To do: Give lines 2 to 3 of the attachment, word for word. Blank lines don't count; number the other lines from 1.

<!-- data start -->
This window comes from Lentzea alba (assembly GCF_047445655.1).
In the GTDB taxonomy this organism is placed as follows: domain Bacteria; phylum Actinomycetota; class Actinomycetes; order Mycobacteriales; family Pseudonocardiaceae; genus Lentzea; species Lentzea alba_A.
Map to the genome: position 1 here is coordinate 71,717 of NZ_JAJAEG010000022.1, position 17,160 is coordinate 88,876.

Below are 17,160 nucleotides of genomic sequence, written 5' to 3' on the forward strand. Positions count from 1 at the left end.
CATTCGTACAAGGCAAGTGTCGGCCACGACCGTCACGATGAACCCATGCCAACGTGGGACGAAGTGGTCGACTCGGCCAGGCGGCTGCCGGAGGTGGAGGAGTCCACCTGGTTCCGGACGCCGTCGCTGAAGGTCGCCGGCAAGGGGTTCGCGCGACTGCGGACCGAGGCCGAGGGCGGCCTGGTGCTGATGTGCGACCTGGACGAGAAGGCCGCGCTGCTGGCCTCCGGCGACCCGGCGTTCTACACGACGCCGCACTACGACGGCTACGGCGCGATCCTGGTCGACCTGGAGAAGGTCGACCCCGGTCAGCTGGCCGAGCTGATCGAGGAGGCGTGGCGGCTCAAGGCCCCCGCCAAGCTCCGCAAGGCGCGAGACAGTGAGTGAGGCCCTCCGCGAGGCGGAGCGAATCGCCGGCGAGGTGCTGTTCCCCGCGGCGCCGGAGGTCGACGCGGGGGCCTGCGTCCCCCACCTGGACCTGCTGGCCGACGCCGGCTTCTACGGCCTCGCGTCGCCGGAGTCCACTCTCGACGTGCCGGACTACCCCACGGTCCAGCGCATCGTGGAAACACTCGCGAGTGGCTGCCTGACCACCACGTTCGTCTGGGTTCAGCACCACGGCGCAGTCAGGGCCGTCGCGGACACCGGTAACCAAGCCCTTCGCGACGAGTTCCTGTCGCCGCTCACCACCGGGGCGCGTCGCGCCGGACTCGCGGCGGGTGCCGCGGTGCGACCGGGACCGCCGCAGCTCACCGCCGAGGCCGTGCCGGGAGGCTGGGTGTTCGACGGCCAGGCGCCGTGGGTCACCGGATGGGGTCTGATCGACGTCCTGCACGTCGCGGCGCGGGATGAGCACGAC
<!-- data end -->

In the GTDB taxonomy this organism is placed as follows: domain Bacteria; phylum Actinomycetota; class Actinomycetes; order Mycobacteriales; family Pseudonocardiaceae; genus Lentzea; species Lentzea alba_A.
Map to the genome: position 1 here is coordinate 71,717 of NZ_JAJAEG010000022.1, position 17,160 is coordinate 88,876.